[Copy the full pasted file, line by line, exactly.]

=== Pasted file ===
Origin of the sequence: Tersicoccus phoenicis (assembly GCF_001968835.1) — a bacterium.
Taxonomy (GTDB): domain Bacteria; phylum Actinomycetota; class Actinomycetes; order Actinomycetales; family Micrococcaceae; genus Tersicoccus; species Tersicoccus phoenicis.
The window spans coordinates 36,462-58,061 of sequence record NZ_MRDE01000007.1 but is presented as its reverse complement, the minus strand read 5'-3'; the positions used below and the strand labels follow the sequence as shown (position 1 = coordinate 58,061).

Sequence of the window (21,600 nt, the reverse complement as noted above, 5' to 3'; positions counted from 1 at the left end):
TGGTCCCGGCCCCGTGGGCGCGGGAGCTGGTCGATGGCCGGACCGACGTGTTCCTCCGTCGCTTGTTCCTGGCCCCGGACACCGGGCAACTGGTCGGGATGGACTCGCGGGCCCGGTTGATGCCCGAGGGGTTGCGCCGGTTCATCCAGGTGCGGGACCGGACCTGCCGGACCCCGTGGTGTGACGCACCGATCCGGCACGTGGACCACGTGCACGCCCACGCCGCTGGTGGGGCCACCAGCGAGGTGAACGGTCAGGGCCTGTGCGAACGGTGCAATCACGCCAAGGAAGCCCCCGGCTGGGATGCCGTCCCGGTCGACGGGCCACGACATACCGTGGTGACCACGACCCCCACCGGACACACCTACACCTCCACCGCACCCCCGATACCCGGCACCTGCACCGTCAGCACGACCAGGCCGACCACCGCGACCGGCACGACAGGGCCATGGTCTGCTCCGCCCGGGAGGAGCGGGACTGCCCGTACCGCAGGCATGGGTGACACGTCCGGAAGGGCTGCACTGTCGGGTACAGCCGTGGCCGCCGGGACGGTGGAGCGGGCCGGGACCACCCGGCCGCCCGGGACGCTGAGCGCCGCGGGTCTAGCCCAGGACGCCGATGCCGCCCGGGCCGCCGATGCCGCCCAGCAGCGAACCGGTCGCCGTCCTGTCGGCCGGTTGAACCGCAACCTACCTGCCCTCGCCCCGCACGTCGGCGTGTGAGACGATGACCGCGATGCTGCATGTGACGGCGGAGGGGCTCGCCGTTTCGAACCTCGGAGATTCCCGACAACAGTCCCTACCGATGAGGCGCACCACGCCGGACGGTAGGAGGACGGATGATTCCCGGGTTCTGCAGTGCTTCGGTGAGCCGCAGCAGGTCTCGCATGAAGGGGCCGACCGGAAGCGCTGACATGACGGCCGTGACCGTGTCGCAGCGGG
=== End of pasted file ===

Origin of the sequence: Tersicoccus phoenicis (assembly GCF_001968835.1) — a bacterium.
Taxonomy (GTDB): domain Bacteria; phylum Actinomycetota; class Actinomycetes; order Actinomycetales; family Micrococcaceae; genus Tersicoccus; species Tersicoccus phoenicis.
The window spans coordinates 36,462-58,061 of sequence record NZ_MRDE01000007.1 but is presented as its reverse complement, the minus strand read 5'-3'; the positions used below and the strand labels follow the sequence as shown (position 1 = coordinate 58,061).

Sequence of the window (21,600 nt, the reverse complement as noted above, 5' to 3'; positions counted from 1 at the left end):
TGGTCCCGGCCCCGTGGGCGCGGGAGCTGGTCGATGGCCGGACCGACGTGTTCCTCCGTCGCTTGTTCCTGGCCCCGGACACCGGGCAACTGGTCGGGATGGACTCGCGGGCCCGGTTGATGCCCGAGGGGTTGCGCCGGTTCATCCAGGTGCGGGACCGGACCTGCCGGACCCCGTGGTGTGACGCACCGATCCGGCACGTGGACCACGTGCACGCCCACGCCGCTGGTGGGGCCACCAGCGAGGTGAACGGTCAGGGCCTGTGCGAACGGTGCAATCACGCCAAGGAAGCCCCCGGCTGGGATGCCGTCCCGGTCGACGGGCCACGACATACCGTGGTGACCACGACCCCCACCGGACACACCTACACCTCCACCGCACCCCCGATACCCGGCACCTGCACCGTCAGCACGACCAGGCCGACCACCGCGACCGGCACGACAGGGCCATGGTCTGCTCCGCCCGGGAGGAGCGGGACTGCCCGTACCGCAGGCATGGGTGACACGTCCGGAAGGGCTGCACTGTCGGGTACAGCCGTGGCCGCCGGGACGGTGGAGCGGGCCGGGACCACCCGGCCGCCCGGGACGCTGAGCGCCGCGGGTCTAGCCCAGGACGCCGATGCCGCCCGGGCCGCCGATGCCGCCCAGCAGCGAACCGGTCGCCGTCCTGTCGGCCGGTTGAACCGCAACCTACCTGCCCTCGCCCCGCACGTCGGCGTGTGAGACGATGACCGCGATGCTGCATGTGACGGCGGAGGGGCTCGCCGTTTCGAACCTCGGAGATTCCCGACAACAGTCCCTACCGATGAGGCGCACCACGCCGGACGGTAGGAGGACGGATGATTCCCGGGTTCTGCAGTGCTTCGGTGAGCCGCAGCAGGTCTCGCATGAAGGGGCCGACCGGAAGCGCTGACATGACGGCCGTGACCGTGTCGCAGCGGG